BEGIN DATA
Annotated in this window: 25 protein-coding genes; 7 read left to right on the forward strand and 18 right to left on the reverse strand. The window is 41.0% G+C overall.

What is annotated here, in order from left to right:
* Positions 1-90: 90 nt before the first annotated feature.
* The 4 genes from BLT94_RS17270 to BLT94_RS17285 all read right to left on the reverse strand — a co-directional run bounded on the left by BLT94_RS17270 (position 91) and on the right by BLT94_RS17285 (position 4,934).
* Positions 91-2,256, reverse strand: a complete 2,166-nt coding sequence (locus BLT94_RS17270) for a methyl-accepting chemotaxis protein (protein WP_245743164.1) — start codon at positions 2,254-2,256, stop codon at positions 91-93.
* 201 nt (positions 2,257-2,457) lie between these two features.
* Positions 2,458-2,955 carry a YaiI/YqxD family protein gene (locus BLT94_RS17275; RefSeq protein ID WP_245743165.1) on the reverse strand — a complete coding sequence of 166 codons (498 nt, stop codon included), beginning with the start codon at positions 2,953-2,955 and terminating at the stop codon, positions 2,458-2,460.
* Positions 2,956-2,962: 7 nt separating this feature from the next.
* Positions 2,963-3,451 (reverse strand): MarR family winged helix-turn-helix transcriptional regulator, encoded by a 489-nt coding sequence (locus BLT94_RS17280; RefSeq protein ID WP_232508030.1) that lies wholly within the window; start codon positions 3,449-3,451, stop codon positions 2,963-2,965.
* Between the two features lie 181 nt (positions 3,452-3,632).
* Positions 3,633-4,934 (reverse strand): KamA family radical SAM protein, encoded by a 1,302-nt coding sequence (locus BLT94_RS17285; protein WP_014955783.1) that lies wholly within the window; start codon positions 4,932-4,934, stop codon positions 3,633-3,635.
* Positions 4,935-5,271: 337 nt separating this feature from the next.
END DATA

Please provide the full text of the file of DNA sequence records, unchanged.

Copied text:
Annotated in this window: 25 protein-coding genes; 7 read left to right on the forward strand and 18 right to left on the reverse strand. The window is 41.0% G+C overall.

What is annotated here, in order from left to right:
* Positions 1-90: 90 nt before the first annotated feature.
* The 4 genes from BLT94_RS17270 to BLT94_RS17285 all read right to left on the reverse strand — a co-directional run bounded on the left by BLT94_RS17270 (position 91) and on the right by BLT94_RS17285 (position 4,934).
* Positions 91-2,256, reverse strand: a complete 2,166-nt coding sequence (locus BLT94_RS17270) for a methyl-accepting chemotaxis protein (protein WP_245743164.1) — start codon at positions 2,254-2,256, stop codon at positions 91-93.
* 201 nt (positions 2,257-2,457) lie between these two features.
* Positions 2,458-2,955 carry a YaiI/YqxD family protein gene (locus BLT94_RS17275; RefSeq protein ID WP_245743165.1) on the reverse strand — a complete coding sequence of 166 codons (498 nt, stop codon included), beginning with the start codon at positions 2,953-2,955 and terminating at the stop codon, positions 2,458-2,460.
* Positions 2,956-2,962: 7 nt separating this feature from the next.
* Positions 2,963-3,451 (reverse strand): MarR family winged helix-turn-helix transcriptional regulator, encoded by a 489-nt coding sequence (locus BLT94_RS17280; RefSeq protein ID WP_232508030.1) that lies wholly within the window; start codon positions 3,449-3,451, stop codon positions 2,963-2,965.
* Between the two features lie 181 nt (positions 3,452-3,632).
* Positions 3,633-4,934 (reverse strand): KamA family radical SAM protein, encoded by a 1,302-nt coding sequence (locus BLT94_RS17285; protein WP_014955783.1) that lies wholly within the window; start codon positions 4,932-4,934, stop codon positions 3,633-3,635.
* Positions 4,935-5,271: 337 nt separating this feature from the next.